22 Sep 2015
Moving home in later life can sometimes be a difficult process, but understanding how to plan your move with what to take and what to leave can be helpful.
Here at Anchor, we know that moving to a residential care home or retirement community from a family home is a big step, so making sure the new property is a place where you are comfortable, feel safe and, most crucially, feel at home is as important to us as it is to you and your loved ones.
Assisted living communities and retirement housing can provide many people with a new lease of life, be it making new friends or knowing that help is always to hand. However, settling into a new property can be daunting, especially after you have lived somewhere for many years. We’ve put together some tips that our current residents have told us helped their move go smoothly and went a long way to making their new property their new home.
How to make a house a home
- De-clutter, but don’t feel the need to get rid of too many belongings
When moving house in later life, it’s often termed ‘downsizing’. Downsizing, and moving to a more manageable property can be beneficial for many people, getting rid of unwanted clutter can be cathartic for some and herald a fresh start, but it’s wise to refrain from getting rid of too much in one go.
Holiday clothes, seasonal items or heirlooms don’t all need to be thrown out or given away as they may come in useful later on. Think about how much you actually use items and choose a small selection to take with you, perhaps store excess with relatives, as you never know when they may be of use. A closet of familiar clothes or cabinet of your best china can also go a long way to giving ordinary rooms of your new property that homely feel.
- Use shelves to keep memories in plain sight
Bare walls are the most common aspect of moving into a new house – filling shelves, especially with photographs of loved ones, favourite books or knick-knacks can really make a room feel yours.
It’s a good idea to ask relatives for family photos to fill table or wall space, and moving house can be a good opportunity to get some new family snaps too. A new photo frame demands a new photograph and new memories will be created with this new move.
- Add your character with curtains, bed sheets, rugs and pillows
For some, a fresh start with an all-new look can be appealing, for others, keeping the same décor and style as the family home is the preferred option. Simple tips such as bringing your curtains, throws or bed sheets to the new property can make it feel like a home that you’ve always been in.
Advice from Jill Pacey, Care Home Manager
Jill Pacey is the Care Home Manager at Barnfield care home in Horley, Surrey, and has a wealth of experience in the care sector. We asked Jill a few questions about moving and what she finds works best for residents.
What would you recommend new residents bring with them to their new home?
“From my experience, when moving, one of the most important things to remember is that you should bring treasured belongings with you. With our residents, these items usually include photographs in frames of their loved ones, their favourite comfy chair or their beloved pet."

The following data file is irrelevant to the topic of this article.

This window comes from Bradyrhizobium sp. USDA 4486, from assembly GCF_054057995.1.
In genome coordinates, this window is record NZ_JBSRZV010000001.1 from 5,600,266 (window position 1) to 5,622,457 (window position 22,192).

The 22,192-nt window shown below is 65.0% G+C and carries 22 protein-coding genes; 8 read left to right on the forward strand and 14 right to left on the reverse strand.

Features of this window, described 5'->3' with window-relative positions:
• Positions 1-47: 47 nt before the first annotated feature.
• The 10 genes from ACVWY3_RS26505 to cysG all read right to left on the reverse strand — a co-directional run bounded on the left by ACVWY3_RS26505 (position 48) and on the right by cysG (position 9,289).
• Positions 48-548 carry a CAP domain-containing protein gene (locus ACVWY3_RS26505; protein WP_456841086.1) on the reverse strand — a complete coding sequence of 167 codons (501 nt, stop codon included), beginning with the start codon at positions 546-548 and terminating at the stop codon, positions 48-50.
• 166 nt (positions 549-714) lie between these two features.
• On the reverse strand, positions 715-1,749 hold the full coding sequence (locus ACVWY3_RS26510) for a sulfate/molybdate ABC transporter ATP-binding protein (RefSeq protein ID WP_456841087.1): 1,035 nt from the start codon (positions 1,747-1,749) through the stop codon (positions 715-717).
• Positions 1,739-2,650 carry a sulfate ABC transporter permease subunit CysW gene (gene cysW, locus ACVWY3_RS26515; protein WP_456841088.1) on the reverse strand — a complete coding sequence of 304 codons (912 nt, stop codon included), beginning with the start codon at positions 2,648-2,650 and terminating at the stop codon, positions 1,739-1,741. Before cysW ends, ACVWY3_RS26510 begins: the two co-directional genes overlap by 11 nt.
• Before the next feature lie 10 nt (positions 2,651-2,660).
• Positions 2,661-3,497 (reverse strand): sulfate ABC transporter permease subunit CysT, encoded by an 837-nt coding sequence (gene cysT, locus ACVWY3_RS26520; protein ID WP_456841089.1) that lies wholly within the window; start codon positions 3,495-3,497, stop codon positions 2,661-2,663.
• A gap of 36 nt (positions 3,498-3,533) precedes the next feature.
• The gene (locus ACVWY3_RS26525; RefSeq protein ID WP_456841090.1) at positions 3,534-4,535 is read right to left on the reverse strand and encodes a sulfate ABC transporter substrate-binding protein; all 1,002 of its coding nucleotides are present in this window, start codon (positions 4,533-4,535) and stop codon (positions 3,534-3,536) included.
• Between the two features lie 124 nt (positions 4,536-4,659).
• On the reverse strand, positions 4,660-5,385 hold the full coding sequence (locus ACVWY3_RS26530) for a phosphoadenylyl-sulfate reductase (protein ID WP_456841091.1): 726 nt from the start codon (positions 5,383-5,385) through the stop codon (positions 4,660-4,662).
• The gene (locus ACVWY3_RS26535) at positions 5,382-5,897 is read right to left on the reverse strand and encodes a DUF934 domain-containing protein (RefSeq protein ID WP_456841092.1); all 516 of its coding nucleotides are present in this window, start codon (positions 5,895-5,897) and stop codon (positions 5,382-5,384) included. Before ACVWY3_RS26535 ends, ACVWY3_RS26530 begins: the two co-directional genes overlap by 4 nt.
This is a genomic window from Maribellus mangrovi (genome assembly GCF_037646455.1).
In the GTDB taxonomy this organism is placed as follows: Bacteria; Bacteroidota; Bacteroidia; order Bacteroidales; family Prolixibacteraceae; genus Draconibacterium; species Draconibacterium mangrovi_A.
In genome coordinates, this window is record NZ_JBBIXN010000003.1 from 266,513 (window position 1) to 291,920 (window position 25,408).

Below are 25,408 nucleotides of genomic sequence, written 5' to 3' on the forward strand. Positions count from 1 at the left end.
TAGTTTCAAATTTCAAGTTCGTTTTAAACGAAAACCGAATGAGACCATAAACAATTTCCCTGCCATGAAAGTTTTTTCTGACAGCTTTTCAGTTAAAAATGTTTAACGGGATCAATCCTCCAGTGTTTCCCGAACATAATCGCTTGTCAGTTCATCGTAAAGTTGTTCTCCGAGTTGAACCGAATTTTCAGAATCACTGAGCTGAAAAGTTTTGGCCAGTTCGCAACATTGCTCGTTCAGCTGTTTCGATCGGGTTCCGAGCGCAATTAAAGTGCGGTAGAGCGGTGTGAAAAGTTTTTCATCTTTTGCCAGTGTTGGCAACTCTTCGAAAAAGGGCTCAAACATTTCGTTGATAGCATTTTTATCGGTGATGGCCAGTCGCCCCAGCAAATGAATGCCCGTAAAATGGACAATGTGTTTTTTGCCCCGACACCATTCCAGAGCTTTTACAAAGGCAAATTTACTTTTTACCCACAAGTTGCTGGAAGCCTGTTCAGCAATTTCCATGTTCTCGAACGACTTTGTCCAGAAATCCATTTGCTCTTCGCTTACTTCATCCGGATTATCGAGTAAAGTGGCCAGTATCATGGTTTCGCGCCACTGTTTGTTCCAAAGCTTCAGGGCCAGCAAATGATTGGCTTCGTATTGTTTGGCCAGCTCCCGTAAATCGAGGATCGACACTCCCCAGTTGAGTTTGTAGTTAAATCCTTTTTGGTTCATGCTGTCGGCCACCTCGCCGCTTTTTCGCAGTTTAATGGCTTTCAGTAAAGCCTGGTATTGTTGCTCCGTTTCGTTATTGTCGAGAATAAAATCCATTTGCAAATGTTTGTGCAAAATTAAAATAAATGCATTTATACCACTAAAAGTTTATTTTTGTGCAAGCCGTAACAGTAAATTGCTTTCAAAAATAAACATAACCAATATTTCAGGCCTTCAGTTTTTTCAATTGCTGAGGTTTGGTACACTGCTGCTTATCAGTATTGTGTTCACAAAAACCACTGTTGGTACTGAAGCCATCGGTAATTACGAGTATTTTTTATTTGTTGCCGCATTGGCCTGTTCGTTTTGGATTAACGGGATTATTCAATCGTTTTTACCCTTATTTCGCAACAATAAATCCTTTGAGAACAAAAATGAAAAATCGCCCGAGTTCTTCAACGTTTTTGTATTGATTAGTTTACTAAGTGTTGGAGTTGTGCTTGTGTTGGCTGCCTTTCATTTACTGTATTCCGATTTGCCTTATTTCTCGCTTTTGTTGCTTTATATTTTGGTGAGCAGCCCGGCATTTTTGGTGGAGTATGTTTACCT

“Pets are an interesting area as many people don’t know that you’re often welcome to bring them with you to your new home. At Anchor we know pets can be so comforting for new movers, especially if they have been companions for several months or years, and that’s why our care homes have a pet friendly policy.”
Do residents usually start afresh with new furniture or bring most of their belongings?
“It depends on the resident and is down to personal taste. For some, a new start can bring new optimism for the future and a sense of new found freedom, not having to worry about which bits from home they should keep can be liberating.”
“However, bringing your old furniture can add a sense of familiarity to new surroundings, helping to make you feel settled more quickly. And it’s a great way to put your personality into a room.”
In your opinion, what’s the most interesting home comfort new residents bring with them?
“Oh, it definitely has to be the pets for me as they have their own little personalities!”
Advice from Rob Podmore, Scheme Manager
Rob Podmore is the Scheme Manager at St Clements Court, a retirement housing scheme in Farnborough. We asked Rob to give us some insight into what he’s seen work for new residents during his time at Anchor.
What do you think new residents are most surprised to learn they can bring with them?
“I think bringing and sharing your life experiences with other residents is usually the biggest surprise for many. Residents who choose to live in retirement housing developments often comment that they are surprised how many like-minded people they meet, people who understand that their past is just as important as their future and who have often experienced similar things during the course of their lives. Everyone has a story to tell."
Is there anything in particular that you think helps new residents feel at home and settle in more quickly?
“The security of having a manager on site, access to an emergency call system and the active social environment seems to help new residents feel secure and at home more quickly than they might in other settings.
At Anchor we also sort out all repairs and property maintenance, which removes these worries for residents, enabling many to enjoy mixing with other people, friends, family and new neighbours daily.”
What’s the most interesting thing that someone has brought with them to the scheme?
“Just as Jill mentioned, I think pets are a good addition to the households here. At St Clements Court we have quite few residents with pets and they bring a lot of joy.”